October 2, 2022

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Germany turns off its lights. Temperatures of a maximum of 19 degrees in public institutions | PHOTO GALLERY

The German government has approved a regulation that restricts the heating of public buildings and bans illuminated billboards, in an effort to save energy and combat rising energy costs, The Guardian reports.

The legislation, which will come into effect in about a week and initially remain in force for six months, requires public institutions, from town halls to railway waiting rooms, to be heated to no more than 19 degrees Celsius and radiators in corridors, foyers, access rooms and technical rooms to be turned off, according to News.

The regulations are part of a national energy-saving effort to reduce Europe’s biggest economy’s dependence on Russian gas and allay fears that Moscow could cut off access to the Baltic Sea pipeline in winter.

Legislation was also passed to reprioritize rail transport, giving coal and oil trains priority over passenger trains or other freight trains.

Facades and monuments will no longer be illuminated

Robert Habeck, the economy minister, said the measures were fundamental to Germany’s energy security.

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“We want to free ourselves as quickly as possible from the vice of energy imports from Russia,” he said.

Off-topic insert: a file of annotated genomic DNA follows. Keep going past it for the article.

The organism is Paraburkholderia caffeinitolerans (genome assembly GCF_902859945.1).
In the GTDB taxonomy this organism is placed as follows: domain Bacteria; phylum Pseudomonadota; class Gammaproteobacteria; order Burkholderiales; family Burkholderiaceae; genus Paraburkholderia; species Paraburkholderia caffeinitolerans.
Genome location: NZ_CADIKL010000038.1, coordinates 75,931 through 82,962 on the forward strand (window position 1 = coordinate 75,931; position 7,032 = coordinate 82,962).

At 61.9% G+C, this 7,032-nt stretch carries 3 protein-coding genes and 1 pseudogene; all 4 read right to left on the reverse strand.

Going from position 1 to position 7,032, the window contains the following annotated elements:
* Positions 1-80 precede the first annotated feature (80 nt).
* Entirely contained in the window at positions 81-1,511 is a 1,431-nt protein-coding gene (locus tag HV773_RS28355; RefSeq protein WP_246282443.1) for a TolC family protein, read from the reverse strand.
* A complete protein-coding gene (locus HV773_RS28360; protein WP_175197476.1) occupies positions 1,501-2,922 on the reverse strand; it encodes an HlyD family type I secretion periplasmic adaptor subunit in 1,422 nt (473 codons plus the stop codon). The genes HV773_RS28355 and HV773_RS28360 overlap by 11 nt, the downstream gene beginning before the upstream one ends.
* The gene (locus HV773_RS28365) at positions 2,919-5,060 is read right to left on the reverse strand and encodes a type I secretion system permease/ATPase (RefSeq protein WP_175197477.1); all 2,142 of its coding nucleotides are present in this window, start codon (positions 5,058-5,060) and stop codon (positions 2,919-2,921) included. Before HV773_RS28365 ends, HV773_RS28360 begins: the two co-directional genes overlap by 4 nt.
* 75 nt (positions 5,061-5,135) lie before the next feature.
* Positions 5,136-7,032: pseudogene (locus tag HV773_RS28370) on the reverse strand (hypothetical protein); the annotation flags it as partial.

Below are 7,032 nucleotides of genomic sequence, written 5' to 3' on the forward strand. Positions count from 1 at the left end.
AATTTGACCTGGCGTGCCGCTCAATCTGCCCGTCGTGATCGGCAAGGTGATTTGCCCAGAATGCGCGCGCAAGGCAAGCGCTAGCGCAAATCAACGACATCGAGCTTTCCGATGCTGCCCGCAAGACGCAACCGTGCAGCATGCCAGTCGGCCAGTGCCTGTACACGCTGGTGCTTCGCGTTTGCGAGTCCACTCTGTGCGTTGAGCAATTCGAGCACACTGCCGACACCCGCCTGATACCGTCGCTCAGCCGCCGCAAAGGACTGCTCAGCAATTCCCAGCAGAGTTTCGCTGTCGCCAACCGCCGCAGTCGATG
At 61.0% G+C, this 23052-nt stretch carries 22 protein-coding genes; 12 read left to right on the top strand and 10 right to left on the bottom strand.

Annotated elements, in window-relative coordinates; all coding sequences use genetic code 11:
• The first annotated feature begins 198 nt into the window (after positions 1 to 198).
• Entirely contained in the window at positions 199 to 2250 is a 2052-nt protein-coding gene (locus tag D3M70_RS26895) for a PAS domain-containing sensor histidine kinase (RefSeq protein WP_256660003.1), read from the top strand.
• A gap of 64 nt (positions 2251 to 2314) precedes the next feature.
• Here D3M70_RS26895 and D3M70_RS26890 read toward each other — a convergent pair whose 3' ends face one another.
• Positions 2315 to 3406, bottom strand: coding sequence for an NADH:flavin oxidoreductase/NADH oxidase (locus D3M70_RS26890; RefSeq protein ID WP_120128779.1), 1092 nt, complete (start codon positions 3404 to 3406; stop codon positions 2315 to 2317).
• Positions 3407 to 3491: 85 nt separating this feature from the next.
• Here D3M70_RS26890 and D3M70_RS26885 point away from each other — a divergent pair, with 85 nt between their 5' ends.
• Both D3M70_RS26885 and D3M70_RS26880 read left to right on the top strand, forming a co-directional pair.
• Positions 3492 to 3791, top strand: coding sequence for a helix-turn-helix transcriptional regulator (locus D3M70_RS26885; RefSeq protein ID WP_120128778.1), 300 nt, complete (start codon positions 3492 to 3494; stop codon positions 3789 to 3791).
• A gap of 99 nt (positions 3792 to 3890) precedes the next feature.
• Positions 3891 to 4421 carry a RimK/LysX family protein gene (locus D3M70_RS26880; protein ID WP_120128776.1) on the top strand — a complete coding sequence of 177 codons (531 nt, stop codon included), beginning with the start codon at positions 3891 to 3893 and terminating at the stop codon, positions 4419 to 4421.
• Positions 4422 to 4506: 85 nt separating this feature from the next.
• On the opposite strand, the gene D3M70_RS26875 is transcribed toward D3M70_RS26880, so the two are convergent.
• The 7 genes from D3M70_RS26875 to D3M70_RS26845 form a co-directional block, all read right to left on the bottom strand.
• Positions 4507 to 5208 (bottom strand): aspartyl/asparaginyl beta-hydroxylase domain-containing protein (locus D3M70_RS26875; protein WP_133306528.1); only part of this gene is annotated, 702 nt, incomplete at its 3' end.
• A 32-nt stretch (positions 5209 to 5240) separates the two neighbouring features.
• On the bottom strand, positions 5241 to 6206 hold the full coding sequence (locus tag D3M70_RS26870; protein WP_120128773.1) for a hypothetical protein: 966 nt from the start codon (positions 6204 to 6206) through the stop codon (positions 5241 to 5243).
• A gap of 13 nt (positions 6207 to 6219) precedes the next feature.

Currently, gas supplies from Russia are 20% of normal levels.

As part of the energy regulations, the facades and monuments of the buildings will no longer be illuminated for purely aesthetic reasons.

The authorities in Berlin and other localities have already implemented many energy saving measures. For example, the Brandenburg Gate in the capital had its lights turned off a few weeks ago.

The regulations will also temporarily cancel clauses in leases guaranteeing a minimum temperature in buildings.

Additional legislation is expected to be passed in the coming days, which will include technical measures such as the mandatory annual inspection of gas-heated buildings to ensure they are running as efficiently as possible.

Freight trains carrying power, considered priority

Transporting power by freight train is considered a priority, due to low river levels, particularly the Rhine, where traffic has been hampered in recent weeks.

Only trains carrying military equipment will be considered priority over those providing electricity. Germany provides Ukraine with regular arms deliveries and plays an important role as a transit ground for other countries to do the same.

A worldwide shortage of freight trains means that older models that have been taken out of service are to be brought back into service. This is expected to lead to higher sound levels, temporarily violating noise protection decrees, officials said.

People traveling by train have been warned that widespread service disruption could follow in the coming months, on top of chaotic conditions already seen on many routes during the spring and summer, with delays, train cancellations and a shortage of drivers and engineers .

Habeck and Chancellor Olaf Scholz have just returned from a three-day visit to Canada to secure agreements on the production and transport of energy with hydrogen and liquid natural gas, seen as essential to efforts to wean Europe off Russian fuel.

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